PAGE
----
Appeal from Sixth Judicial District Court, Humboldt County; Edward A. Ducker, Judge.
Salter & Robins, for Appellant.
Thomas A. Brandon, for Respondent.
By the Court, Sanders, J., after stating the facts:
The several assignments of error may be grouped and considered as one, namely, that the trial court, in violation of law, allowed the defendant to testify to a transaction when the other party is dead. Rev. Laws, 5419.
Counsel for respondent urges upon us not to consider the assignment of error because it is not in conformity with the statute. Stats. 1915, p. 164. We are of the opinion that the alleged error is sufficiently designated and must be considered.
1, 2. Appellant's particular grievance, though not in terms so stated, is that the trial court allowed defendant, in support of his defense of fraud in the inception of the note, to testify that his signature thereto was obtained from him by a very gross and fraudulent representation perpetrated upon him by his deceased daughter. It is not denied that, if one party to an original transaction is precluded from testifying by death, the other is not entitled to the undue advantage of giving his own uncontradicted and unexplained account of the transaction. Roney v. Buckland, 5 Nev. 219. But it will be noted that the representation of the deceased concerning the character and purpose of the paper was made in the presence of the defendant's wife, who testified concerning the representation without objection or cross-examination. Her testimony and that of defendant, independent of and unconnected with the transaction, was such that, conceding, but not deciding, that it was error to permit the defendant to give his uncontradicted and unexplained account of the transaction between himself and the deceased payee, it was error of such character that this court would not be justified in disturbing the verdict of the jury on that account. It is
not every error occurring at the trial that will warrant the court in reversing the judgment of the trial court. We are admonished by statute to disregard an exception unless it be material and affects the substantial rights of the parties. Rev. Laws, 5315.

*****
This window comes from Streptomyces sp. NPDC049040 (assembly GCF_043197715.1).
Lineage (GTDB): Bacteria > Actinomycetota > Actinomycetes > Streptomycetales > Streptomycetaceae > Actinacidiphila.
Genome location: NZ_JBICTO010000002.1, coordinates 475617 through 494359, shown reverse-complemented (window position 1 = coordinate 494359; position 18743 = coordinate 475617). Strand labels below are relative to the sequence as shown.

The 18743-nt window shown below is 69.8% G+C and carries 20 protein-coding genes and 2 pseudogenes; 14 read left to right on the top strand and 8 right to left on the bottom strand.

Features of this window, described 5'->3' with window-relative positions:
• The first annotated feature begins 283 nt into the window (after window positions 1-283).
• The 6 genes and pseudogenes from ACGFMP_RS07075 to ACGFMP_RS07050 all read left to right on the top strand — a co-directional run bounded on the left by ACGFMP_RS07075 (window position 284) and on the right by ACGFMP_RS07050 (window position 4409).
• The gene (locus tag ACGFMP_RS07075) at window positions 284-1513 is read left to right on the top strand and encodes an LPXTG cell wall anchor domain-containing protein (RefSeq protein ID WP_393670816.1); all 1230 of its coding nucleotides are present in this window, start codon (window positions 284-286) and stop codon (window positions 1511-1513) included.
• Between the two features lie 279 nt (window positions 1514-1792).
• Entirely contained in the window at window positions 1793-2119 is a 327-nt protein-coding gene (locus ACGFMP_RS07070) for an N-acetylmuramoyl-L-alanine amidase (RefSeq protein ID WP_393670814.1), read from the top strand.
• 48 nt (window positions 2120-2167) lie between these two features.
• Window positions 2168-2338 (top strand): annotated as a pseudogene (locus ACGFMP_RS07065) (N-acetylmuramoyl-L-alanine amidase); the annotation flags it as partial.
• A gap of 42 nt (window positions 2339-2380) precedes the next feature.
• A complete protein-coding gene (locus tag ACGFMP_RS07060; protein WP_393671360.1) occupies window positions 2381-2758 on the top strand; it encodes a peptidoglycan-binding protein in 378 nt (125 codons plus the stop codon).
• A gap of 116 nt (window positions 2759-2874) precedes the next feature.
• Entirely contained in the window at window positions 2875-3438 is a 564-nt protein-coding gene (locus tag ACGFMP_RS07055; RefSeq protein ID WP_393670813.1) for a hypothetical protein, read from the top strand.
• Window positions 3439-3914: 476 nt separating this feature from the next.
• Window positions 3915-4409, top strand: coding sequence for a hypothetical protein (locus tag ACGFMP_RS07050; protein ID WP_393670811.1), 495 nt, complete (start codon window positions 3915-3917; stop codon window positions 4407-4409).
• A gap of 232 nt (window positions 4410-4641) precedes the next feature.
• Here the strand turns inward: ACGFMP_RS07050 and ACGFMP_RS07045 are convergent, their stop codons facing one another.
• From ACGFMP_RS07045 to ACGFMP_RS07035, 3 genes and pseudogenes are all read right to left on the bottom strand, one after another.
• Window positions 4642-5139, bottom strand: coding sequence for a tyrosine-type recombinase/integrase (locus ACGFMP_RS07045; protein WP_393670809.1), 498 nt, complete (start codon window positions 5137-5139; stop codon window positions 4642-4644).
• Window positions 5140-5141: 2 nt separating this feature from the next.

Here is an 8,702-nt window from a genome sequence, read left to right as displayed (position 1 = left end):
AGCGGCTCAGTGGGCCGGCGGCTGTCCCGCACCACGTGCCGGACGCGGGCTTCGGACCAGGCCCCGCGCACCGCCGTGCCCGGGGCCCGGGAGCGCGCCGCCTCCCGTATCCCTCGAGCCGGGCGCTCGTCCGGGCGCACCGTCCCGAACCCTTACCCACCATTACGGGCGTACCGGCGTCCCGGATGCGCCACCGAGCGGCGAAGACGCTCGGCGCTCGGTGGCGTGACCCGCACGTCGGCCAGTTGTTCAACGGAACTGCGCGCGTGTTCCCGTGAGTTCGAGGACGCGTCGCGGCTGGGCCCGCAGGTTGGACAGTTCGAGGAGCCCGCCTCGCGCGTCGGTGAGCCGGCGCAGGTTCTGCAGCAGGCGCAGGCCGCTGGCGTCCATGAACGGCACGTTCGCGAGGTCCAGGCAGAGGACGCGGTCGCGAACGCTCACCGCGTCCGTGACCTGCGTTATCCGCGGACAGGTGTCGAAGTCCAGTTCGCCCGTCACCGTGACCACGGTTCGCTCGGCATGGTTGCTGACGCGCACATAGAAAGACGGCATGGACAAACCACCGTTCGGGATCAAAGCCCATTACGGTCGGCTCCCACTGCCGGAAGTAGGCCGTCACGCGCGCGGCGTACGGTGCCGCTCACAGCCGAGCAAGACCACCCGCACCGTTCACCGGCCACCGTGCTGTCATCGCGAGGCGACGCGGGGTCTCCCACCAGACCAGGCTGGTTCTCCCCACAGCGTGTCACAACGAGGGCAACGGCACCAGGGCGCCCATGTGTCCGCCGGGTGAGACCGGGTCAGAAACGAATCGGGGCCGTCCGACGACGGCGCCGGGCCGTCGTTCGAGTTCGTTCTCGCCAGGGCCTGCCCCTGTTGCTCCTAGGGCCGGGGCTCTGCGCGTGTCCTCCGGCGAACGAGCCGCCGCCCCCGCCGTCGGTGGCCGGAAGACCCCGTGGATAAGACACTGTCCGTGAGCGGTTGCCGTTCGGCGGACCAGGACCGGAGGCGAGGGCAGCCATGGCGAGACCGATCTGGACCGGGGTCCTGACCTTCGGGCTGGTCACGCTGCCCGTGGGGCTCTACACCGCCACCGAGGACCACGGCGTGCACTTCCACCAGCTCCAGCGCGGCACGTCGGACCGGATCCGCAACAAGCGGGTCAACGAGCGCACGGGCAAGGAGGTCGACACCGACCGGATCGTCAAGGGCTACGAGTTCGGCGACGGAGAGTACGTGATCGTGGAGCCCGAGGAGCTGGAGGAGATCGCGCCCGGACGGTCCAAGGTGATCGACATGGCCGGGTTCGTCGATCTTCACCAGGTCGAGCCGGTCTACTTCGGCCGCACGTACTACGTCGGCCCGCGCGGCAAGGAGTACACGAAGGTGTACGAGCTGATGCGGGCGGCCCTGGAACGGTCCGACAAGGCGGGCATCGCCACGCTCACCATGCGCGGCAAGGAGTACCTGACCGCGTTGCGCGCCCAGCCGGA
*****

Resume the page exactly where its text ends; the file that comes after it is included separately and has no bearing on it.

3, 4. In opposition to this conclusion, it is in effect argued that when plaintiff introduced the note with the admission of signature he made out a prima facie case, and, with the objectionable testimony removed, was entitled to a verdict. In this contention we are unable to concur. An inspection of the note provokes suspicion of its genuineness to such an extent as to make it incumbent upon plaintiff to offer some explanation of its condition when he first saw it. This the plaintiff deliberately refrained from doing. In a suit on a note circumstanced as this was, stripped by evidence for the defendant of its commercial character, based ostensibly on some sort of a contract, it became and was the duty of the plaintiff, having notice of the defenses against the note, to be prepared at the trial to offer some evidence other than the note itself to entitle him to a verdict. The silence of plaintiff tended to impress the jury that plaintiff was either afraid to speak or preferred to rely upon the law merchant and the death of his copayee to make his case. Though death had sealed the lips of his copayee, the relationship of the payees was such that plaintiff could not plaster his mouth with the note to preclude himself from giving testimony, at least tending to show that he had no notice of the defects or infirmities cast upon the note by competent evidence for the defendant. Plaintiff's conduct prior and subsequent to the delivery of the note to him by the deceased was the subject of investigation. The jury may have regarded his conduct as being suspicious, if not dishonorable. The plaintiff had an opportunity to explain it, and an interest in so doing, yet he failed and refused. It is but reasonable to assume the jury, as it had the right, placed the worst construction on plaintiff's conduct. 10 R. C. L. 888. The plaintiff was an actor in the procurement of the note, as well
as the deceased. The odious situation attributable to him and culminating in his possession of the note impelled plaintiff to offer some explanation of his conduct consistent with his honesty and fair dealing with the defendant. The note standing alone does not answer the odious charges against it.
Upon the whole case we are satisfied there was sufficient competent evidence to warrant the verdict. We therefore conclude to affirm the order denying to plaintiff a new trial.